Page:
Angular 1.5 introduces the “Component” concept in order to get closer to Angular 2. By now you might have started to use typescript in your project, but upgrading to Angular 2 was too big of a step. However, you can start writing “Components” in an exact-angular2-style. Here’s what you’ve got to do.

First of all you’re going to need the following code to make annotations work:

//component.ts
function Component(moduleOrName: string | ng.IModule, selector: string, options: {
controllerAs?: string,
template?: string,
templateUrl?: string,
bindings?: any
}) {
return (controller: Function) => {
var module = typeof moduleOrName === "string"
? angular.module(moduleOrName)
: moduleOrName;
module.component(selector, angular.extend(options, { controller: controller }));
}
}

This will allow you to use annotations to define components.

A ready-to-use component can then be generated with the following scripts:

#creates skeletton
#argument: name in any case e.g. bla-bla or blaBla or BlaBla

pascalcase="$(node changecase.js${1} pascalCase)"
paramcase="$(node changecase.js${1} paramCase)"
camelcase="$(node changecase.js${1} camelCase)"

mkdir WebContent/components/directives/${paramcase} echo " @Component('taskbaseApp', '${camelcase}', {
templateUrl: '/components/directives/${paramcase}/${paramcase}-directive.html',
bindings: {
somebinding: \"<\" // One Way Binding
}
})
class ${pascalcase} { public somebinding: string; static \$inject: string[] = ['Utils'];

constructor(private Utils) {}

public sayHello() {
console.log('hi')
}

}
" >> WebContent/components/directives/${paramcase}/${paramcase}-directive.ts

echo "<div class='${paramcase}-wrapper'> <button class=\"btn btn-default\" ng-click=\"\$ctrl.sayHello()\">Hello {{\$ctrl.somebinding}}</button> </div>" >> WebContent/components/directives/${paramcase}/${paramcase}-directive.html # Compile cd WebContent/components && tsc echo "Usage: <${paramcase} somebinding=\"'World'\" ></{paramcase}> "  and //changecase.js var changeCase = require('change-case'); var caseType = process.argv[3]; var inpt = process.argv[2]; console.log(changeCase[caseType](inpt)); Note: You need to npm install changecase –save in order for the scripts to run first. That’s all. ## Long to Base64 and Base64 to Long in Java The following code converts a base64 String to a long and vice versa. private static final String alphabet = "ABCDEFGHIJKLMNOPQRSTUVWXYZabcdefghijklmnopqrstuvwxyz0123456789_-"; public static String encodeBase64(long v) { char[] a = alphabet.toCharArray(); v = Math.abs(v); String s = ""; for (int i = 0; i < 11; i++) { long val = v & 63; s = a[(int) val] + s; v >>= 6; } while (s.startsWith("A") && s.length() > 1) s = s.substring(1, s.length()); return s; } public static long decodeBase64(String s) { char[] a = alphabet.toCharArray(); Map<Character, Integer> map = new HashMap<>(); for (int i = 0; i < a.length; i++) map.put(a[i], i); char[] chars = s.toCharArray(); long v = 0; for (char c : chars) { v <<= 6; v = v | map.get(c); } return v; } ## 6 Ways to Vertically Center Stuff in HTML ## Vertical alignment of elements in a div Best: Either use a table or flexbox with display:flex; align-items:center; on the container. More can be found here: http://jsfiddle.net/techsin/FAwku/1/ ## Get an A+ rating in SSL Labs ## Get Certificate from Letsencrypt sudo apt-get -y install git bc sudo git clone https://github.com/letsencrypt/letsencrypt /opt/letsencrypt ./letsencrypt-auto certonly --standalone --email yourmail@gmail.com -d www.example.com  ## Strong Diffie-Hellman sudo openssl dhparam -out /etc/ssl/certs/dhparam.pem 2048 ## Link to SSL Certificate / Key cd /etc/nginx mkdir ssl cd ssl ln -s /etc/letsencrypt/live/www.example.com/privkey.pem nginx.key ln -s /etc/letsencrypt/live/www.example.com/fullchain.pem taskbaSe.crt ## Use the following in your nginx conf server { listen 80; server_name taskba.se; return 301 https://host\$request_uri;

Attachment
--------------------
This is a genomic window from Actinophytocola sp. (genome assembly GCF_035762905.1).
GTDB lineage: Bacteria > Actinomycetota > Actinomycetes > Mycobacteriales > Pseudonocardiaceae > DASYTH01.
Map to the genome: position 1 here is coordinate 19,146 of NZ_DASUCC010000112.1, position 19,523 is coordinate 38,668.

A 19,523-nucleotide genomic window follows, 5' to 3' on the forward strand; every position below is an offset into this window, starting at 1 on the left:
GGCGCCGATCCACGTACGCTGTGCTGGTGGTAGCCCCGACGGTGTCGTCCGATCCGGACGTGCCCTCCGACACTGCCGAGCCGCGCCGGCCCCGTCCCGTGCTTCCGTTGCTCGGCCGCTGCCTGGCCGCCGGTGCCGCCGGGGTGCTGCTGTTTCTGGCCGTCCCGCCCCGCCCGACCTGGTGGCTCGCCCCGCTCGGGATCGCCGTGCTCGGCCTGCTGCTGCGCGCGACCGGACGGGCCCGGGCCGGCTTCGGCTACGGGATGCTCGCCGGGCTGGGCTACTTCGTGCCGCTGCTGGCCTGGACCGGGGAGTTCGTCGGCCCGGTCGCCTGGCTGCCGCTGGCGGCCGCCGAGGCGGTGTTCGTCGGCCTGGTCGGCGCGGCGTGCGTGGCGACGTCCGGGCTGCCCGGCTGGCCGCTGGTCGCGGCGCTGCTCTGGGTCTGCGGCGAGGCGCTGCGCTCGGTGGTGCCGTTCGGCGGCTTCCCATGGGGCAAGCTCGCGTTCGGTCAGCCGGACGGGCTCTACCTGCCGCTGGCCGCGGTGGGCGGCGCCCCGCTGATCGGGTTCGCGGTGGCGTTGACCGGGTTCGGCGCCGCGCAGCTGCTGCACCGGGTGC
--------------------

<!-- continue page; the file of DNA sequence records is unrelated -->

}

server {
listen 443 ssl;
client_max_body_size 20M;
server_name www.example.com;
ssl_certificate /etc/nginx/ssl/nginx.crt;
ssl_certificate_key /etc/nginx/ssl/nginx.key;

ssl_protocols TLSv1 TLSv1.1 TLSv1.2;
ssl_prefer_server_ciphers on;
ssl_dhparam /etc/ssl/certs/dhparam.pem;
ssl_ciphers 'ECDHE-RSA-AES128-GCM-SHA256:ECDHE-ECDSA-AES128-GCM-SHA256:ECDHE-RSA-AES256-GCM-SHA384:ECDHE-ECDSA-AES256-GCM-SHA384:DHE-RSA-AES128-GCM-SHA256:DHE-DSS-AES128-GCM-SHA256:kEDH+AESGCM:ECDHE-RSA-AES128-SHA256:ECDHE-ECDSA-AES128-SHA256:ECDHE-RSA-AES128-SHA:ECDHE-ECDSA-AES128-SHA:ECDHE-RSA-AES256-SHA384:ECDHE-ECDSA-AES256-SHA384:ECDHE-RSA-AES256-SHA:ECDHE-ECDSA-AES256-SHA:DHE-RSA-AES128-SHA256:DHE-RSA-AES128-SHA:DHE-DSS-AES128-SHA256:DHE-RSA-AES256-SHA256:DHE-DSS-AES256-SHA:DHE-RSA-AES256-SHA:AES128-GCM-SHA256:AES256-GCM-SHA384:AES128-SHA256:AES256-SHA256:AES128-SHA:AES256-SHA:AES:CAMELLIA:DES-CBC3-SHA:!aNULL:!eNULL:!EXPORT:!DES:!RC4:!MD5:!PSK:!aECDH:!EDH-DSS-DES-CBC3-SHA:!EDH-RSA-DES-CBC3-SHA:!KRB5-DES-CBC3-SHA';
ssl_session_timeout 1d;
ssl_session_cache shared:SSL:50m;
ssl_stapling on;
ssl_stapling_verify on;
add_header Strict-Transport-Security max-age=15768000;
}